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Today, FreedomWorks Foundation submitted a formal comment supporting a proposed rule by the National Institute of Standards and Technology that seeks to provide clarity to federal "march-in" rights under the Bayh-Dole Act of 1980. In short, the Bayh-Dole Act lays out the framework for providing inventors the title to their innovations that are either wholly or partially publicly funded. Within this framework exists a little-known provision that give federal agencies the authority to "march-in" and force title holders to provide a license for their product where they otherwise would not have, creating a loophole by which the federal government could implement price controls on private companies.
In fact, Vice President Kamala Harris has expressed support for using march-in as a method to impose strict price controls on pharmaceuticals and other healthcare products. This proposed rule would affirm Congress' intent that march-in rights are not intended to be used to create price controls, as well as provide more regulatory clarity around Bayh-Dole's implementation.
The text of the formal comment can be found here, in the attachment at the bottom of this page, and excerpted directly below:
In July of 2019, while still on the campaign trail, then-Presidential Candidate Kamala Harris reportedly supported using march-in rights “to license a drug company’s patent to a lower-cost competitor.” Since that statement, stakeholders in many industries, not only pharmaceuticals, have been left worrying about whether or not the Biden administration might force them to accept a detrimental license under march-in. President Biden’s use of emergency authorities under the Defense Production Act and continued emphasis on federal control of supply chains have only added to this worry.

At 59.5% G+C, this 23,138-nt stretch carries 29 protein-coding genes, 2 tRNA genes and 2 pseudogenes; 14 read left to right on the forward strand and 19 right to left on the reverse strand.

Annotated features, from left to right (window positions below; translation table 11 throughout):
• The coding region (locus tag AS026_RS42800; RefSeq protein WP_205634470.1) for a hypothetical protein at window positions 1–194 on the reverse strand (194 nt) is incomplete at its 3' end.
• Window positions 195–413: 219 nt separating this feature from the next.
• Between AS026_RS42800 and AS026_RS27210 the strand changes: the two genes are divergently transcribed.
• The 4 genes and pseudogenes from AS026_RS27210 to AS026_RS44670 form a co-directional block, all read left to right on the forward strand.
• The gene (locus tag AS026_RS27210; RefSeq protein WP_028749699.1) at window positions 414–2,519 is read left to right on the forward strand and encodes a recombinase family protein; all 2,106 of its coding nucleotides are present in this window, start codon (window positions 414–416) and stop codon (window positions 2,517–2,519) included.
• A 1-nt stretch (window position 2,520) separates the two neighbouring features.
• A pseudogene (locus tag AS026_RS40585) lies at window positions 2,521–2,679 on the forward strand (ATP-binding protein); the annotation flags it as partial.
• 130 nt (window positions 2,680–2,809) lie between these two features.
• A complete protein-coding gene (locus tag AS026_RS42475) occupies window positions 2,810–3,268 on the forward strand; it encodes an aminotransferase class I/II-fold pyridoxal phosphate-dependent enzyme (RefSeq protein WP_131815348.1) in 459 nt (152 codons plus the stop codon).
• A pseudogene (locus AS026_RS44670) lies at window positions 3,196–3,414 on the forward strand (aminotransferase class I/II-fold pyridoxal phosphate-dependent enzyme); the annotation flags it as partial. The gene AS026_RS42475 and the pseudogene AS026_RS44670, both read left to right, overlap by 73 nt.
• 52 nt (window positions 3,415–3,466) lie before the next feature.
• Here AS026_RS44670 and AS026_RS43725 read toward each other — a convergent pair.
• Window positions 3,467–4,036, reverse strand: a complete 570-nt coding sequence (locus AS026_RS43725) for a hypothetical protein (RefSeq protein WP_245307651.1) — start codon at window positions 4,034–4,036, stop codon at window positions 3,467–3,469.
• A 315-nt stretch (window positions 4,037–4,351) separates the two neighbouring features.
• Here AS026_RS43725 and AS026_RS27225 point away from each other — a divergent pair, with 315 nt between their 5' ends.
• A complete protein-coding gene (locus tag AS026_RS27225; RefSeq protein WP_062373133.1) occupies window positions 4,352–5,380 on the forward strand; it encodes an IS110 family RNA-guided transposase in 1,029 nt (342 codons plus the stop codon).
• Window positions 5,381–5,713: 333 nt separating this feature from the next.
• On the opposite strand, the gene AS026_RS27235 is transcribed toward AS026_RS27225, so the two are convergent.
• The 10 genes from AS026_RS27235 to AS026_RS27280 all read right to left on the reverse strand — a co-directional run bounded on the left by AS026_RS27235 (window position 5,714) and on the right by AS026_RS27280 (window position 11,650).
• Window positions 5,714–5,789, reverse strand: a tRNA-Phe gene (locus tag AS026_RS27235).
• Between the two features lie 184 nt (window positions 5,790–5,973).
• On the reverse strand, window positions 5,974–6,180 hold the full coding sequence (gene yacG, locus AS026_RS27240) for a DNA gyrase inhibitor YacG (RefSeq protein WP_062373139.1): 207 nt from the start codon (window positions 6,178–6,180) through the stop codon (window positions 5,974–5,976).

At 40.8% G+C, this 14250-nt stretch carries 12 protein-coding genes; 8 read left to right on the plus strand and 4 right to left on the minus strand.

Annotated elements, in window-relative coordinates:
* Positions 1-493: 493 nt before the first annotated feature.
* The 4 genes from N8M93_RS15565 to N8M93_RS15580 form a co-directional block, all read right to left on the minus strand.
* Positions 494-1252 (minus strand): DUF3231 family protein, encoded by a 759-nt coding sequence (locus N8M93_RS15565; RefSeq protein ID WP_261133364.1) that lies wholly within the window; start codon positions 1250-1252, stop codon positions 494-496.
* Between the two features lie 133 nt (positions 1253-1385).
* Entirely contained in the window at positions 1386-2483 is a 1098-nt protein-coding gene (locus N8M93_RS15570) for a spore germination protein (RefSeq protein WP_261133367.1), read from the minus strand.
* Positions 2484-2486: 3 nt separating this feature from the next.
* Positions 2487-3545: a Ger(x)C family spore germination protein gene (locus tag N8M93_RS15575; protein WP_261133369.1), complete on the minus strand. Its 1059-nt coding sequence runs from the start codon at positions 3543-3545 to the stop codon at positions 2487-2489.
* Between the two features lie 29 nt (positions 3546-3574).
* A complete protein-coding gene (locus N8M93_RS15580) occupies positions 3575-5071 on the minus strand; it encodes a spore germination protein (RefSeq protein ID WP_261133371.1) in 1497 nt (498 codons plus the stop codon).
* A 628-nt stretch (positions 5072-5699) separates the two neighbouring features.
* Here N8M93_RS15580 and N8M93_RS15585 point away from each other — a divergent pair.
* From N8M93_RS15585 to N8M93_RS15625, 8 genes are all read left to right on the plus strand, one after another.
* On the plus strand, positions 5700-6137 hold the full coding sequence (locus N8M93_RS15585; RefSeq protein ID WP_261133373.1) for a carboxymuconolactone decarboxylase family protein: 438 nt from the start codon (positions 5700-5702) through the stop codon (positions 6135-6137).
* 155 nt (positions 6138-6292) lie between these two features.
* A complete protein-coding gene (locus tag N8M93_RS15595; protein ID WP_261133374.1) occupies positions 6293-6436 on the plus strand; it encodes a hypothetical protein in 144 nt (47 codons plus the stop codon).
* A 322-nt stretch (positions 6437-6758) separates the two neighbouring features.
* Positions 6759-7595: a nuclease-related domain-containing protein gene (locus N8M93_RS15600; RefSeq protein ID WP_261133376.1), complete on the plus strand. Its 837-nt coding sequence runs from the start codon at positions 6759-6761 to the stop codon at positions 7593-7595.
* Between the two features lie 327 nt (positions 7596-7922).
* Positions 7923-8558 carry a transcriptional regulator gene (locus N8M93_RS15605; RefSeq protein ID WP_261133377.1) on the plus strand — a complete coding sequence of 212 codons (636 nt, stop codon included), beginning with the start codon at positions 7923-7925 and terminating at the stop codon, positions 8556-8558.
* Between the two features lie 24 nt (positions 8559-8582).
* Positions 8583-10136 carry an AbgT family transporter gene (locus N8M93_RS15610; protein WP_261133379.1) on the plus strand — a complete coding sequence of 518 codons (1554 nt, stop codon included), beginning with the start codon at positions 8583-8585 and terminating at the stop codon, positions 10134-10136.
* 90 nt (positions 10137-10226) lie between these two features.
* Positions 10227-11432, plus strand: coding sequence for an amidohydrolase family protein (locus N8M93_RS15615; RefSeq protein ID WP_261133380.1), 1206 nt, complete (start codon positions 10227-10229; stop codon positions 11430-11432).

This proposed rule promulgated by the National Institute of Standards and Technology (NIST) is a huge step toward providing those stakeholders with the regulatory certainty they deserve. This proposal includes several positive changes to the way we administer intellectual property protections, including procedural clarifications and streamlined requirements. Perhaps most important is the decision to clarify § 401.6 and affirm Congress’ intent that march-in is not to be used to implement a system of price controls.
One of the latest obsessions of politicians and pundits on both sides of the aisle is the utilization of some sort of price control mechanism in an attempt to lower the price of products -- pharmaceuticals in particular. Yet, as FreedomWorks Foundation has repeatedly asserted, such a system would likely exacerbate the problem of high drug prices. The intent of such proposals -- to bring drug prices down -- is praiseworthy, but the reality of price controls is that they end up driving down investment and innovation and rarely have a positive effect on true pricing. Furthermore, federal price controls are a gross overextension of federal authority to artificially control the national and global economy